Smart grids have been with us for over a decade. But for many power industry stakeholders, they’re associated almost exclusively with smart meters. Remote meter reading is certainly a compelling use case, and one which justified many initial deployments, especially in the U.S. where end-customer sites are spread out over large distances. But there’s much more to smart grids today.
Mounting requirements for improved grid reliability, resilience, and distribution efficiency mean utilities can leverage many more benefits from their smart grid and meter deployments. But only if they have the right communications infrastructure in place.
The Right Topology
The field area network (FAN) is arguably one of the most critical elements of this infrastructure, enabling connectivity between customer meters and distribution networks on a very large scale—effectively putting the “smart” in smart grid. The right network topology is key. Wireless mesh offers several advantages over star networks.
First, because you’re not routing traffic through a centralized collection point, it opens the door to the benefits of deploying edge computing in distribution network locations. Thus, you can collect and process data directly from smart meters, faster and more efficiently.
Decentralized mesh networks also make fault detection and management easier. With ubiquitous connectivity you’re able to put sensors on the distribution network to spot problems early, and reroute power around areas experiencing outages. That not only improves the customer experience, it can save operational costs by enabling utilities to pinpoint exactly where they need to send out engineers to fix a problem.
Pole-tilt sensors are a great example, empowering providers to immediately spot when overhead lines are down and even predict when they may be about to fail. In a world where extreme weather is an increasingly regular occurrence, more and more utilities will need to avail themselves of predictive maintenance, and measures to enhance grid resilience and reliability.
The Cost Equation
For any business, effective cost management is also going to be crucial. Mesh networks can be self-healing, so data can be re-routed if there’s an outage. And transmissions are usually made over shorter distances, so utilities have the advantage of enhanced performance and power efficiency. By spotting outages early on, there’s also an opportunity to isolate and disconnect a misbehaving part of the network, potentially reducing the costs associated with a faulty device dumping power.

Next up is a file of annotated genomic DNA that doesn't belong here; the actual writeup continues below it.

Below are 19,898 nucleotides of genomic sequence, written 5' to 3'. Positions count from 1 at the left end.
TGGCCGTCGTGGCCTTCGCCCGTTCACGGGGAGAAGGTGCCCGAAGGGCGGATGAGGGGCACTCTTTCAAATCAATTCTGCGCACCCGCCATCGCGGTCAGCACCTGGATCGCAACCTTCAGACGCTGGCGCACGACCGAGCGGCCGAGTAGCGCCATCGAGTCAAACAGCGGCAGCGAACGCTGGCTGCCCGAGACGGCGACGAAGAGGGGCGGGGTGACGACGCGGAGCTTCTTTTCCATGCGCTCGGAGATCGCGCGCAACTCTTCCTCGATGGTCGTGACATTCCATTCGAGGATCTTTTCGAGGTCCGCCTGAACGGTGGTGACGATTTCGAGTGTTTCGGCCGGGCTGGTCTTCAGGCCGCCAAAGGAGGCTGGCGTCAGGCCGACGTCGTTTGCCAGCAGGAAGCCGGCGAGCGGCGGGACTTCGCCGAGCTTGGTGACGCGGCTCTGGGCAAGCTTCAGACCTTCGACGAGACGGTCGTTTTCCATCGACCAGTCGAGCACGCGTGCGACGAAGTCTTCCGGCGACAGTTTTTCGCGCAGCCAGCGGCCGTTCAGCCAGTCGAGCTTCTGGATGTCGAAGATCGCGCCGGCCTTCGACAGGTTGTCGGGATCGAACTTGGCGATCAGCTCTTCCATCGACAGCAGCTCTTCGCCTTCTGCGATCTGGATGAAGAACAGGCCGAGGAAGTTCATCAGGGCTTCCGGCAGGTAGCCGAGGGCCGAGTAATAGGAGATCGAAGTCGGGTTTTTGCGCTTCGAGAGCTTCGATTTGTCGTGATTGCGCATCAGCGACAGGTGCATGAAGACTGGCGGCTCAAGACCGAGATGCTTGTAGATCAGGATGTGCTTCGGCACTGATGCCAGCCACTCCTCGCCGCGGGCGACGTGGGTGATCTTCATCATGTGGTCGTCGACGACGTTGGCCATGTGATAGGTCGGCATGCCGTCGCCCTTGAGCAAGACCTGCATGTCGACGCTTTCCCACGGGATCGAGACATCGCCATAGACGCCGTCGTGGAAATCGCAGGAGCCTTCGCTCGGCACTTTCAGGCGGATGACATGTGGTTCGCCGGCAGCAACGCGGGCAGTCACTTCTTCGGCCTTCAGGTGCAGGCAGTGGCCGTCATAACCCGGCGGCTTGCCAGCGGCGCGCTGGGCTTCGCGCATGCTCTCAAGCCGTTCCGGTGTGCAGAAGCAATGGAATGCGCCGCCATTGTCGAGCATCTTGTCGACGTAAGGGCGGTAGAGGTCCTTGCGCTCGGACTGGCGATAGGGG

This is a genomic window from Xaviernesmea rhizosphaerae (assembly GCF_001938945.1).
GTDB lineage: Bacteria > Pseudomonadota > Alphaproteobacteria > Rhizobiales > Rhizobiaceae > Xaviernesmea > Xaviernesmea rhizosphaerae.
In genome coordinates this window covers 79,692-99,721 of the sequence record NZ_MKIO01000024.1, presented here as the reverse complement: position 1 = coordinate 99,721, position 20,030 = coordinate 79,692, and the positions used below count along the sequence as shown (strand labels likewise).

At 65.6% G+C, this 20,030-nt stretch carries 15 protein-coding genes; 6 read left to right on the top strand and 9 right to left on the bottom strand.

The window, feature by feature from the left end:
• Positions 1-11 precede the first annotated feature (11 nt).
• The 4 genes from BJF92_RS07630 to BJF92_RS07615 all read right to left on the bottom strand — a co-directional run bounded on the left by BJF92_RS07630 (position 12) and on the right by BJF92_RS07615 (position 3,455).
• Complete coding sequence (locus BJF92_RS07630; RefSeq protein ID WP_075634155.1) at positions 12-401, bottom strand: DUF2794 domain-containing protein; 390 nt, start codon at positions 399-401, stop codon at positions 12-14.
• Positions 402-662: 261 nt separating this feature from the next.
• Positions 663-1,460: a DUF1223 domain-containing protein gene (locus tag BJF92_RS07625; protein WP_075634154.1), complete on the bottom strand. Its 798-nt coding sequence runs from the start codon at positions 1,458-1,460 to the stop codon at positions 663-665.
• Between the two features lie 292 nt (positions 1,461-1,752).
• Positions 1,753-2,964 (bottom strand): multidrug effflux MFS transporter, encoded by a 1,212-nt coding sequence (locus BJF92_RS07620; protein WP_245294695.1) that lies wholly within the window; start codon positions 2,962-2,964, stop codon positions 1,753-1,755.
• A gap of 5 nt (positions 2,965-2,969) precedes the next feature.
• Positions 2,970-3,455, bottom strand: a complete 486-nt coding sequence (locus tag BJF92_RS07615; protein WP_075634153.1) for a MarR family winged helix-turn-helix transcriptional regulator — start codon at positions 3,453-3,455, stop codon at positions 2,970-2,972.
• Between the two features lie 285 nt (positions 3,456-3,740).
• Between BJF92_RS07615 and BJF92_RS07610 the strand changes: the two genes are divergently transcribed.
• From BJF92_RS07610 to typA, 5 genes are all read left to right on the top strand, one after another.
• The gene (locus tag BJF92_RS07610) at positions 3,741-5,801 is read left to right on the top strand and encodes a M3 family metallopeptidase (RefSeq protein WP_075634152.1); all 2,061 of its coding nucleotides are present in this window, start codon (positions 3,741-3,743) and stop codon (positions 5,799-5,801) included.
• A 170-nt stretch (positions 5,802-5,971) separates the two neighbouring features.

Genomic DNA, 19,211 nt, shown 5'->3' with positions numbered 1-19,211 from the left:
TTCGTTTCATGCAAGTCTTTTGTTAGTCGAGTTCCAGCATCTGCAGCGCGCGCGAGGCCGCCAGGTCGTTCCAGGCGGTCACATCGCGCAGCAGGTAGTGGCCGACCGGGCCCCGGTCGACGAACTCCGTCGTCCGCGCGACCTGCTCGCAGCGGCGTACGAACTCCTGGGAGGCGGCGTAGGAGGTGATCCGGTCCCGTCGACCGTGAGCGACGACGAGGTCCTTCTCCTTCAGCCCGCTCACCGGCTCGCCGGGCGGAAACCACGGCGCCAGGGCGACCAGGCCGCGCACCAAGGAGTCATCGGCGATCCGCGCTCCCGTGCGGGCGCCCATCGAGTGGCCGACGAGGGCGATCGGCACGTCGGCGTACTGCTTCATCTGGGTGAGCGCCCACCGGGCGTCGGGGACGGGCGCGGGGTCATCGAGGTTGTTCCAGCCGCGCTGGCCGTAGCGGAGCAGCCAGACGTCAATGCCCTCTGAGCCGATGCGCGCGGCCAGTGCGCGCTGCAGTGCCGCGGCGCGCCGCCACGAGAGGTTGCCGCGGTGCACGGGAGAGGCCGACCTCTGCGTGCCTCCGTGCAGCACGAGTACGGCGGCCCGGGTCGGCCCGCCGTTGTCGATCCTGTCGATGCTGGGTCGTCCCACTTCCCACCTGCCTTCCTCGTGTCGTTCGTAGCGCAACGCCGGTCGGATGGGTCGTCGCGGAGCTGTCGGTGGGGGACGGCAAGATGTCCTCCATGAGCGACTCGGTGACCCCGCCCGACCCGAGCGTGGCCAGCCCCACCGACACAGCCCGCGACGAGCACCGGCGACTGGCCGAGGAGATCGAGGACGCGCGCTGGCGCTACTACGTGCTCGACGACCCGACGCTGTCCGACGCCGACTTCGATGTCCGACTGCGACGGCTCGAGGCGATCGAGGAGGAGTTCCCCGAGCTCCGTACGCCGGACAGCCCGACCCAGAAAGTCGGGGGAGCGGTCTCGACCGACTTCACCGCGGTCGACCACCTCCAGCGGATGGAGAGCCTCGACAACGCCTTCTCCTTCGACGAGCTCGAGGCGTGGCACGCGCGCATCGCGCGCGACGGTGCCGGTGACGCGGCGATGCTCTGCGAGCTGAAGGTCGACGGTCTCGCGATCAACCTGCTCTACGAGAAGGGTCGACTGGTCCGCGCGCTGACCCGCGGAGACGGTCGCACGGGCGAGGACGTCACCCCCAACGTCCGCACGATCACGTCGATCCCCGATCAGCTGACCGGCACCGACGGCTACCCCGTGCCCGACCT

Mesh-based FANs could also support voltage/VAR optimization (VVO) efforts to reduce energy wastage. In many countries, utilities are mandated to provide a minimum voltage to reach their subscribers’ smart meters, which means they often provide unnecessarily high voltages through the distribution network to guarantee these levels. But by monitoring voltage at the meter, and including VVO sensors and equipment to the network, those same utilities can measure exactly how much voltage they’re providing and reduce it if necessary, hence reducing power wasted in the network. Recent stats are hard to find, but one U.S. government estimate claims utilities that have implemented VVO have reported 1% to 4% savings on initial deployments.
There’s also a cost to the planet of energy production, which is why many providers are looking at ways to add more power from renewables to their networks. But while traditional sources like coal-fired and nuclear power stations offer fairly good stability, solar, wind, and other renewables can lead to huge variations in power generation. To manage this effectively, providers need better control of their grids. Once again, mesh networks supply distributed data communications at lower latency, meaning utilities can use more edge computing on their distribution networks for greater control.
Why Open Standards Matter
Topologies aside, edge computing demands strong cybersecurity baked into equipment from the start. To support this security-by-design approach, companies need to choose a communications ecosystem that is standards-based—ensuring all components are stress-tested and follow the latest international security documentation and guidance. That means support for strong encryption and certificate-based security for all edge devices, for example.
It’s not just about security. Open standards create the environment for interoperable equipment and provide a greater choice of components for distribution network stakeholders. If a utility is already using a multitude of niche products across its network, the last thing the company will want to do is spend several years developing communications equipment for it. If standards-based modules can be bought and integrated seamlessly, it reduces time-to-market, drives innovation, and reduces costs. Plus, companies will be better insulated from stranded assets as technology evolves. That’s just good business sense, whatever kind of smart infrastructure is being built.
—Phil Beecher (email@example.com) is the president and CEO of Wi-SUN Alliance, a global non-profit member-based association driving the proliferation of interoperable wireless solutions for use in smart cities and other Internet of Things (IoT) applications.